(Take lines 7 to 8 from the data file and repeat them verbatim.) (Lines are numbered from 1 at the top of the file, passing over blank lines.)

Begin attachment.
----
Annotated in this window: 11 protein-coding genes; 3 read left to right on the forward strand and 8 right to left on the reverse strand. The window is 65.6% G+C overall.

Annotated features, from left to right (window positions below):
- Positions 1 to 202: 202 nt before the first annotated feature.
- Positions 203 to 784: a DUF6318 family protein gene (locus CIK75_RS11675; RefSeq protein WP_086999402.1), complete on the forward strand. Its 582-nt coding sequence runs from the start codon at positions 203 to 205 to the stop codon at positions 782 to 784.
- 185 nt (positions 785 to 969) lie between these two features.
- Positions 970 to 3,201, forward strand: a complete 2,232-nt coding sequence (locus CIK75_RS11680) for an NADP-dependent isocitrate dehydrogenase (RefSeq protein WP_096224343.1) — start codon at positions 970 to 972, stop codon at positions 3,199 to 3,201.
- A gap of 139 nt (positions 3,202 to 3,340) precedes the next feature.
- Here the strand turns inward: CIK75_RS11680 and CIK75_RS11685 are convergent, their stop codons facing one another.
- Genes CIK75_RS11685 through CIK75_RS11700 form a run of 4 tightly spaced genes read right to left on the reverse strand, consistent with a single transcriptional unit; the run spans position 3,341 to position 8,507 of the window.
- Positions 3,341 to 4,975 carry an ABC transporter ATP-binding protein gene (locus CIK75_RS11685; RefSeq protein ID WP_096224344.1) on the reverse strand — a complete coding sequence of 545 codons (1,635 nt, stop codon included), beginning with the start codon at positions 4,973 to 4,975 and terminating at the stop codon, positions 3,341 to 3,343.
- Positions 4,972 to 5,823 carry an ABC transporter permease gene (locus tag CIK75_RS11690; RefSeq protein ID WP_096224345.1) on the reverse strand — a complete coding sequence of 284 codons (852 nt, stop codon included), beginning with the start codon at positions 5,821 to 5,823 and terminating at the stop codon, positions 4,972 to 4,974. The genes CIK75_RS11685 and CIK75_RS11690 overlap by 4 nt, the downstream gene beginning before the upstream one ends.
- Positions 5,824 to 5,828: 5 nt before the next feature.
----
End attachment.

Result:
- A gap of 139 nt (positions 3,202 to 3,340) precedes the next feature.
- Here the strand turns inward: CIK75_RS11680 and CIK75_RS11685 are convergent, their stop codons facing one another.